The Development Game

The development game – do I object? Will I have to go to VCAT?

If you have never had to play this game before, you really need to know the following……

Firstly identify what is the Residential zone for your area, and what overlays apply   then click on maps, then choose your area 1 to 6. Once you have this open you can see the overlays, eg, vegetation protection VPO, or significant landscape SLO and a couple more, like Heritage or Special building zones.

At the end is the Maroondah Scheme which includes the new Residential Growth Zones, which have been determined to address the most recent State Government regulations regarding increasing density. If you find a RGZ this is a Residential Growth Zone, Developers watch for these and are onto them quite quickly, as they are able to erect multi story residences. They will have known about this long before you find out.

This next link explains how the State Government policy is expected to be applied across Victoria  This explains new changes since  March 2017

So when you get to hear about a proposal, plans have been drawn, boxes ticked and money set aside by the developer for a VCAT hearing. Victorian Civil Appeals Tribunal, has in the past 10 years been in a process of metamorphosis and is now most commonly perceived to be a place of dispute resolution in favour of the State Government Housing policies, and a one size fits all approach to municipal planning.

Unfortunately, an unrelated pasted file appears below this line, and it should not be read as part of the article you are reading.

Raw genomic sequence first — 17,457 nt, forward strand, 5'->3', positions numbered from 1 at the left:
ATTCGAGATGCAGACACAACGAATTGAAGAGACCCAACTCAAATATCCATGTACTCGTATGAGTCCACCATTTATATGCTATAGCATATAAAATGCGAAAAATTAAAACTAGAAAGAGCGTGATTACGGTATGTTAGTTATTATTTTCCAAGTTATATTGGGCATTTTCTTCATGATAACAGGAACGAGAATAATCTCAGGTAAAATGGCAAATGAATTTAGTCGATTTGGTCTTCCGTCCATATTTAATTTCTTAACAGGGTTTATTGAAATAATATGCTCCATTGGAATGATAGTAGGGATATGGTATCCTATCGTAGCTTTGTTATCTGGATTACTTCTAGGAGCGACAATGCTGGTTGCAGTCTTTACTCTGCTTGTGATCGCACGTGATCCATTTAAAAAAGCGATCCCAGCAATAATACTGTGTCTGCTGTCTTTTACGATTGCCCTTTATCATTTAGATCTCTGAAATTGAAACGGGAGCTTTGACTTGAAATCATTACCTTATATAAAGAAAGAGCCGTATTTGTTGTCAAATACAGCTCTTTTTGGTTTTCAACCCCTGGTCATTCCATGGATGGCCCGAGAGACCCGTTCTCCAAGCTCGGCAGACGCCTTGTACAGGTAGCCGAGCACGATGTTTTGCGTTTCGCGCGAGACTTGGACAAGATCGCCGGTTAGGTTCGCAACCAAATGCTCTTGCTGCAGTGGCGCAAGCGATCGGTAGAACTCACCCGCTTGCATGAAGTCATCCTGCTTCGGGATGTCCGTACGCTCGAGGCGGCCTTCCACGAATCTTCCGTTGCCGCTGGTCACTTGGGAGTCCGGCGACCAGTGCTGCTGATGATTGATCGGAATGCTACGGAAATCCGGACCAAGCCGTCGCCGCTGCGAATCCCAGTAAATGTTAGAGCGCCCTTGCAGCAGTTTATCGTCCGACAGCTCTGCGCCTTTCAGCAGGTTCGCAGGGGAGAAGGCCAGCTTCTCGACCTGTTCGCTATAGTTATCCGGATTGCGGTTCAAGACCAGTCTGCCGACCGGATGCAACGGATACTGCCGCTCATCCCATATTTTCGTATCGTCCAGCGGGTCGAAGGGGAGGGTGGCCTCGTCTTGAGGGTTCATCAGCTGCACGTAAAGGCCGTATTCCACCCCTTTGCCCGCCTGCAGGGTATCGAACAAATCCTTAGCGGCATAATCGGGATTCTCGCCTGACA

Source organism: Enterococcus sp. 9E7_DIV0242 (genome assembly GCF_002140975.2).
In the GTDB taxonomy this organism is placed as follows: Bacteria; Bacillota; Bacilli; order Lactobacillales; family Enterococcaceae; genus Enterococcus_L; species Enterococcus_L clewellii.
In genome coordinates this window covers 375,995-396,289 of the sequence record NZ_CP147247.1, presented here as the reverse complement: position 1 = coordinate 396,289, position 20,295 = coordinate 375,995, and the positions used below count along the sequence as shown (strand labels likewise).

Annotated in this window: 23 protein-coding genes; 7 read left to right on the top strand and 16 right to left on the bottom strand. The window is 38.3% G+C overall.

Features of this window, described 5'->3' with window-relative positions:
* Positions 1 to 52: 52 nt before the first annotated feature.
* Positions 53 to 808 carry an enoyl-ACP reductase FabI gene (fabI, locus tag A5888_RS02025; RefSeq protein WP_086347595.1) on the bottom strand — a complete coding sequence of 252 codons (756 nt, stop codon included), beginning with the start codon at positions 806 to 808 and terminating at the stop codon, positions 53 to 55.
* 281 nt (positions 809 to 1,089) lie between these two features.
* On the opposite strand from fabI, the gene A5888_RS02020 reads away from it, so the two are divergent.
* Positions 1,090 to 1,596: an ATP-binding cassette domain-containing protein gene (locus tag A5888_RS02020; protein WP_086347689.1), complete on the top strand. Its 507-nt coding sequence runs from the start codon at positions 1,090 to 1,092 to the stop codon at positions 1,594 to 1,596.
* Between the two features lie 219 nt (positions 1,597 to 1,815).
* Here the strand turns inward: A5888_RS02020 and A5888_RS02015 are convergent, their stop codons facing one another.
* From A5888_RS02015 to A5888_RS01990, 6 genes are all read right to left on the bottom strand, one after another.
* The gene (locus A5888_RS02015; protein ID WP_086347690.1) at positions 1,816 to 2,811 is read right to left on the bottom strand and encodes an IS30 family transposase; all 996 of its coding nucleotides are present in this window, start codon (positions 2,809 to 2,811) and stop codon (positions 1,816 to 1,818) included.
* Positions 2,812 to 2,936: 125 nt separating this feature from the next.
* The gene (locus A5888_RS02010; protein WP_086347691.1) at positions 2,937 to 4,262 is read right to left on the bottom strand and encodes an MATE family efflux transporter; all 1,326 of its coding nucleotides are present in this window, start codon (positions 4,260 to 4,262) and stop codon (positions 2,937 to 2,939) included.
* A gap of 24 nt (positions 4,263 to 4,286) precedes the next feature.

Often the developer will foresee inevitable local objections and so will deliberately include ambit plans, which they know they can rescind at VCAT, making it look like they are ready and willing to make compromise. (Go for broke, then pull back )

So you and Council object, a date is set for a “directions hearing” at VCAT. This is an opportunity to be informed of the process, to streamline the hearing if it goes that far. Just before that day, the developer frequently removes the ambit component, which will have caused part of the objection. They may make further minor alterations too. The new plans may only be able to be sighted about 5 days before the mediation day, leaving objectors struggling to keep up.

A second VCAT date is set for a mediation day. If the “differences” between developer and objectors can be sorted out, the time may be extended right then and pressure applied by the chairperson, to stay longer to achieve agreement, thus avoiding the half or full day hearing and maybe even longer, depending on how many experts are called. There may be tree experts, traffic management experts, design experts, hydrologists and many others.

If agreement cannot be reached, then a Hearing Date is set. There may also even be a compulsory conference called before that date.

If Council has opposed the development, it is best to find out the grounds and address those reasons to support the major objector. All in all it is time costly, can be financially costly and is generally quite frustrating. There is no decision on the day, you generally have to wait about 2 weeks for a decision. CCS wishes you the best of luck in fighting to retain the ambience and amenity of your neighbourhood. By the way, we haven’t given up on saving trees, we are still mapping them, so contact us if you have trees nearby that you want mapped by us, yours or neighbours we don’t mind.